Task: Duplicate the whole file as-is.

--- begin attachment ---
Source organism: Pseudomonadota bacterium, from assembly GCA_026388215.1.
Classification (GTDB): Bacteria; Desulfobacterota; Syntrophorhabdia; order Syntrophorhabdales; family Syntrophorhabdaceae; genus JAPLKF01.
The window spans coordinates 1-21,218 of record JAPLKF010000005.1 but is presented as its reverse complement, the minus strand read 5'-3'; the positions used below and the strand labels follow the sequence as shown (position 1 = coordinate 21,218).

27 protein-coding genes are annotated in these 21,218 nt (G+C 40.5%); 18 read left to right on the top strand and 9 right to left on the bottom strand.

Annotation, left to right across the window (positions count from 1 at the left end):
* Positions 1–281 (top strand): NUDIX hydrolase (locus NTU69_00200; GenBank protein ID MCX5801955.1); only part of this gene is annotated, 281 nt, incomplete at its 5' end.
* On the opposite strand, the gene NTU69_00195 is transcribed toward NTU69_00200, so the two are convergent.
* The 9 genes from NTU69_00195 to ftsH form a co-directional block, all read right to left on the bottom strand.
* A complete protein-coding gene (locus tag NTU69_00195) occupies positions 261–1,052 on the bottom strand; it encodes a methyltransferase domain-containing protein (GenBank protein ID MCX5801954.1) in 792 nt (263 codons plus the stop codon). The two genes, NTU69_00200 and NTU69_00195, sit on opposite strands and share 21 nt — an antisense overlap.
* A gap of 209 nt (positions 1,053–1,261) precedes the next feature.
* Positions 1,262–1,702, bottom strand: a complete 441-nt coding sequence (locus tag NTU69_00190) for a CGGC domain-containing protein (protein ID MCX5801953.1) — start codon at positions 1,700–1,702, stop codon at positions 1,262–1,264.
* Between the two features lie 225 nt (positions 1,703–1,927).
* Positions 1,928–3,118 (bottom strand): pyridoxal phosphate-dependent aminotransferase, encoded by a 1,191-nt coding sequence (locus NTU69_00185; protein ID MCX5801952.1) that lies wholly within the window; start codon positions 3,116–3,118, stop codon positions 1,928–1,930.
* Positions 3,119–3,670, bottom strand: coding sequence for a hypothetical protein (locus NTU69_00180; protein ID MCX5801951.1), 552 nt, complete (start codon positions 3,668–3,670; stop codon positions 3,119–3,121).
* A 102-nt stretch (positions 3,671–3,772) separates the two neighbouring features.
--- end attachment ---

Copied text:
Source organism: Pseudomonadota bacterium, from assembly GCA_026388215.1.
Classification (GTDB): Bacteria; Desulfobacterota; Syntrophorhabdia; order Syntrophorhabdales; family Syntrophorhabdaceae; genus JAPLKF01.
The window spans coordinates 1-21,218 of record JAPLKF010000005.1 but is presented as its reverse complement, the minus strand read 5'-3'; the positions used below and the strand labels follow the sequence as shown (position 1 = coordinate 21,218).

27 protein-coding genes are annotated in these 21,218 nt (G+C 40.5%); 18 read left to right on the top strand and 9 right to left on the bottom strand.

Annotation, left to right across the window (positions count from 1 at the left end):
* Positions 1–281 (top strand): NUDIX hydrolase (locus NTU69_00200; GenBank protein ID MCX5801955.1); only part of this gene is annotated, 281 nt, incomplete at its 5' end.
* On the opposite strand, the gene NTU69_00195 is transcribed toward NTU69_00200, so the two are convergent.
* The 9 genes from NTU69_00195 to ftsH form a co-directional block, all read right to left on the bottom strand.
* A complete protein-coding gene (locus tag NTU69_00195) occupies positions 261–1,052 on the bottom strand; it encodes a methyltransferase domain-containing protein (GenBank protein ID MCX5801954.1) in 792 nt (263 codons plus the stop codon). The two genes, NTU69_00200 and NTU69_00195, sit on opposite strands and share 21 nt — an antisense overlap.
* A gap of 209 nt (positions 1,053–1,261) precedes the next feature.
* Positions 1,262–1,702, bottom strand: a complete 441-nt coding sequence (locus tag NTU69_00190) for a CGGC domain-containing protein (protein ID MCX5801953.1) — start codon at positions 1,700–1,702, stop codon at positions 1,262–1,264.
* Between the two features lie 225 nt (positions 1,703–1,927).
* Positions 1,928–3,118 (bottom strand): pyridoxal phosphate-dependent aminotransferase, encoded by a 1,191-nt coding sequence (locus NTU69_00185; protein ID MCX5801952.1) that lies wholly within the window; start codon positions 3,116–3,118, stop codon positions 1,928–1,930.
* Positions 3,119–3,670, bottom strand: coding sequence for a hypothetical protein (locus NTU69_00180; protein ID MCX5801951.1), 552 nt, complete (start codon positions 3,668–3,670; stop codon positions 3,119–3,121).
* A 102-nt stretch (positions 3,671–3,772) separates the two neighbouring features.